There’s an Auto Technician Shortage. Expect Higher Car Repair Costs
Alex is a MarketWatch Guides team writer that covers automotive and personal finance topics. She’s worked as a content writer for over a dozen car dealerships across the U.S. and as a contributor to several major auto news websites.
Rashawn Mitchner is a MarketWatch Guides team editor with over 10 years of experience covering personal finance, loans, insurance and warranty topics.
If you’ve recently taken a car in for routine maintenance or a repair, you may have faced the longer wait times and high prices plaguing the industry. One of the main causes is a shortage of skilled automotive technicians working in repair shops across the U.S.
We at the MarketWatch Guides team will take a look at the causes of this shortage, reasons why auto shops need more technicians and predictions of whether you’ll soon find respite from soaring prices and long wait times.
This automotive technician shortage isn’t a byproduct of just one factor — it’s the perfect storm of many. The average lifespan of vehicles continues to rise, leading to more, older cars in operation with a greater chance of mechanical breakdowns. In addition, fewer young people are becoming automotive technicians while the baby boomers who make up much of the current workforce begin to age.
Just how bad is the automotive technician shortage? TechForce Foundation, a nonprofit that guides students into careers as professional technicians, releases a Technician Supply and Demand document each year. The group’s latest report, from 2022, includes some startling statistics.
The number of graduates completing postsecondary programs in the automotive sector has dropped 20% since 2020, with 11.8% of this drop occurring in just one year. Projections for demand continue to increase despite this drop in graduates, with the expectation that the U.S. will need over four times more automotive technicians than will graduate in the next five years.
The bottom line? We may need more than 100,000 new technicians to join the workforce every year through 2026 for supply to keep up with demand, and that’s extremely unlikely to happen.
A multitude of factors are driving the need for more auto technicians beyond a lack of new entrants into the workforce. Below, we’ll outline several reasons for the technician shortage.
According to a 2022 study from S&P Global Mobility, the average age of light cars and trucks in operation in the U.S. rose to over 12 years old. The average age of cars reached an all-time high that year — the fifth straight year that the typical vehicle has, on average, gotten older.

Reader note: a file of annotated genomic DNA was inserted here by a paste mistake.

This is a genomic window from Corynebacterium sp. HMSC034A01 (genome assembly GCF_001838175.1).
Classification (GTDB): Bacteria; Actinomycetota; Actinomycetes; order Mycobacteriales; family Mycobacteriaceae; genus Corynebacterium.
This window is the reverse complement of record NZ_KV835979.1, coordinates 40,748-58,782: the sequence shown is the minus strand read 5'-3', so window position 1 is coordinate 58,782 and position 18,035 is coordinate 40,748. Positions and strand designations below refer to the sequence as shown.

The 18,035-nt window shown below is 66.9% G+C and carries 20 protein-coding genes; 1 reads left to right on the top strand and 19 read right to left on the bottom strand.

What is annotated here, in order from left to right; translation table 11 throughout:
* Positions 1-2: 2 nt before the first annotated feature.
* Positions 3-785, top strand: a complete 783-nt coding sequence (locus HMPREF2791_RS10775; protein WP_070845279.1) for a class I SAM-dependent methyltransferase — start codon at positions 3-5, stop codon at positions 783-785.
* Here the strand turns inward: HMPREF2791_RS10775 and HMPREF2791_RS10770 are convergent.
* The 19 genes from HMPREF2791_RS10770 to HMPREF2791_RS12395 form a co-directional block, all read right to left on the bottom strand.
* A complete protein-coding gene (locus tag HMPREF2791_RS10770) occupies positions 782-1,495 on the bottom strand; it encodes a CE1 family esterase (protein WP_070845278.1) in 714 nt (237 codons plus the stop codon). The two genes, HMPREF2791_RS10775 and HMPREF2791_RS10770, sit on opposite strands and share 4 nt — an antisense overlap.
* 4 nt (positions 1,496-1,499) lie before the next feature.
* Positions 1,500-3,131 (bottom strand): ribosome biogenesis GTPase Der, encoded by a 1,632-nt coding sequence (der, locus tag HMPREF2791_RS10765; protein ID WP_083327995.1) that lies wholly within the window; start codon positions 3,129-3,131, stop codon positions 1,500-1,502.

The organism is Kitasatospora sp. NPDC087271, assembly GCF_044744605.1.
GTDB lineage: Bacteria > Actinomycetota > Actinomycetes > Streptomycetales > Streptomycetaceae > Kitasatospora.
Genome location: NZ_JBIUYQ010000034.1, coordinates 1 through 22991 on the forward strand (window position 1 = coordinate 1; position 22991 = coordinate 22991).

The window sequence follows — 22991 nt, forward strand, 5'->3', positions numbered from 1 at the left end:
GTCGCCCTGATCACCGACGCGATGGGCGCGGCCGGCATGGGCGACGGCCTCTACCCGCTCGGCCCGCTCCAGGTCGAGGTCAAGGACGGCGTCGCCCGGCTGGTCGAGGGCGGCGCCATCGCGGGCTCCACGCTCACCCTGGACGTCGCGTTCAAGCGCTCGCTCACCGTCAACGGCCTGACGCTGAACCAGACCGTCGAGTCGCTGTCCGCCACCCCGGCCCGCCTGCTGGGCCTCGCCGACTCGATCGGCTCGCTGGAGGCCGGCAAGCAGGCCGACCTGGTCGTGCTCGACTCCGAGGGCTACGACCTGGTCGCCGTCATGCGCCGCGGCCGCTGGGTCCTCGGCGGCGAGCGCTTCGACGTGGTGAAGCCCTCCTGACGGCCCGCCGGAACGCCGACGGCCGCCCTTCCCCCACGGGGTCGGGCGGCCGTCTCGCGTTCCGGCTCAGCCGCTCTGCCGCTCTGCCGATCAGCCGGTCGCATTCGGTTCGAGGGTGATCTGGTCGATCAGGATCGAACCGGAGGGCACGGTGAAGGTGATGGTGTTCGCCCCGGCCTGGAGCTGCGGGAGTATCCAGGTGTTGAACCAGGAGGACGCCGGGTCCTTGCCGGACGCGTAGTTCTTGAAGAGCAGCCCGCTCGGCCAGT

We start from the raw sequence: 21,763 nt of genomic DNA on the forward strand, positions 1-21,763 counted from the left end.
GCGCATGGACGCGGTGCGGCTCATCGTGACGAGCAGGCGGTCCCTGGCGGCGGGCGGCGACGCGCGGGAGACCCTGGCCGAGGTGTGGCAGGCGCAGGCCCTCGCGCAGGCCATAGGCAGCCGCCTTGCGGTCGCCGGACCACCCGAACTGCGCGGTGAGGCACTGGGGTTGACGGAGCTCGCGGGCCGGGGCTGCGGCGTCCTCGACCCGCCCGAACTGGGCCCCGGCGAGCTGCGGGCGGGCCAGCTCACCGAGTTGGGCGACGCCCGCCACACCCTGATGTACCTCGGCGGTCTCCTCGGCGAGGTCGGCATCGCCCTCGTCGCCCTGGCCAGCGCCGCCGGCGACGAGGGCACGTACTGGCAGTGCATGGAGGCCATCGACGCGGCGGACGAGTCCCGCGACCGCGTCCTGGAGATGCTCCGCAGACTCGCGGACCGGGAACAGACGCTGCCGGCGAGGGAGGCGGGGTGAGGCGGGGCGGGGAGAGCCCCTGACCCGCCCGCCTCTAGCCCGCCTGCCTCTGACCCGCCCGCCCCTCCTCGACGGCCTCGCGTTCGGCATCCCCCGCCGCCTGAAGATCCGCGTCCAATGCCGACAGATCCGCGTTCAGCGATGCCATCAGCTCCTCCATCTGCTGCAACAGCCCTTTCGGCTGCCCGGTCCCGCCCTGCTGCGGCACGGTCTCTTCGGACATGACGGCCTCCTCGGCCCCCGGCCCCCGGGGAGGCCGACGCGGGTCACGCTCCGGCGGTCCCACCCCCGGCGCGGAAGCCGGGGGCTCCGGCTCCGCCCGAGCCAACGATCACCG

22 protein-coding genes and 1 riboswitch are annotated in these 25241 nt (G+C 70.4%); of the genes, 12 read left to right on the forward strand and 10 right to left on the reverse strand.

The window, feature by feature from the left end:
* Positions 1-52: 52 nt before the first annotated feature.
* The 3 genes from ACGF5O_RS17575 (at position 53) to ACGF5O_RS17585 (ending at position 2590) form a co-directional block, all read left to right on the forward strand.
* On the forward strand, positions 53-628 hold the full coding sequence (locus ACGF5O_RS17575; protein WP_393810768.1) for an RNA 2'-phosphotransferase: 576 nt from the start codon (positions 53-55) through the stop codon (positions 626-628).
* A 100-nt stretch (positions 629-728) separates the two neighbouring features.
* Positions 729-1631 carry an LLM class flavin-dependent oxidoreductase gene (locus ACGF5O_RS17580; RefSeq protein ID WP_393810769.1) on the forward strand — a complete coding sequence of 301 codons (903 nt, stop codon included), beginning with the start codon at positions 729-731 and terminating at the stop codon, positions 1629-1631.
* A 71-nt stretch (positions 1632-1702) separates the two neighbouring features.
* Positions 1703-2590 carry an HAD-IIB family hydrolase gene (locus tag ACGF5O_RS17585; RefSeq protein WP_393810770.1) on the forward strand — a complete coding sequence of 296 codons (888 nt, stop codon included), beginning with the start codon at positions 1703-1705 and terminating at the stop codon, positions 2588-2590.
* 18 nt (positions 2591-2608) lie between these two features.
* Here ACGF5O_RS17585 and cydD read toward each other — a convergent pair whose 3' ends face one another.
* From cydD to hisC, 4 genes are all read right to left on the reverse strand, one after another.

Automakers continue to face production cuts due to global chip supply constraints, which have affected the new inventory offered to customers. This study highlights a decrease in vehicle scrappage to support its conclusion, as its rate has dropped to its lowest number in two decades.
In addition, an analysis of AAA’s roadside data found that vehicles 10 years or older are four times as likely to need a tow after a breakdown compared to newer cars. If more vehicles with a higher risk of breakdowns are on the road, demand for car repairs will likely increase the need for car mechanics.
Our team’s research found that the average wage for an automotive technician is about 20% lower than the national average — which, according to the U.S. Bureau of Labor Statistics (BLS), is $61,900. With the average yearly salary of an automotive technician sitting at $49,690, current and potential technicians seem to be eying other opportunities to keep up with the cost of living.
As automotive technology advances, the skills needed to repair vehicles increase in tandem. The Universal Technical Institute, a private network of technical colleges throughout the U.S., names the ability to use technology as one of the top skills needed by aspiring technicians looking to enter the workforce.
From advanced driver systems like lane-keep assist and adaptive cruise control to wireless smartphone connectivity and 360-degree vehicle cameras, the cars of today and tomorrow will need technicians who are willing to keep up with ever-changing technology.
Another issue plaguing the automotive repair industry is the lack of completion in postsecondary technician schools. Data from TechForce Foundation’s Technician Supply and Demand report shows that these completions have fallen 34% since 2012, with the group labeling this statistic the most concerning in its 2022 report.
The baby boomer generation, which consists of people born between 1946 and 1964, is rapidly aging out of the workforce. The BLS states that in 2024, this cohort will be between the ages of 60 and 78. In addition, the annual Gallup Economy and Personal Finance survey found that the average retirement age in 2022 was 61, with nonretirees’ target retirement age being 66.
Nicole Miskelley, manager of PMR Auto and Diesel Repair in Marion, Ill., agreed with the sentiment, observing that “technicians aging out is definitely a large factor in the shortage.” She noted that “the baby boomer generation was among the last to encourage hands-on and blue-collar work.” With a lack of younger generations aspiring to join the automotive technician workforce, this is yet another issue plaguing the car repair sector.
Understanding why this automotive technician shortage has come to be is one thing, but what does it mean for vehicle owners? If you’ve recently taken your car to an auto shop or a dealership for repairs, you’ve likely experienced the following: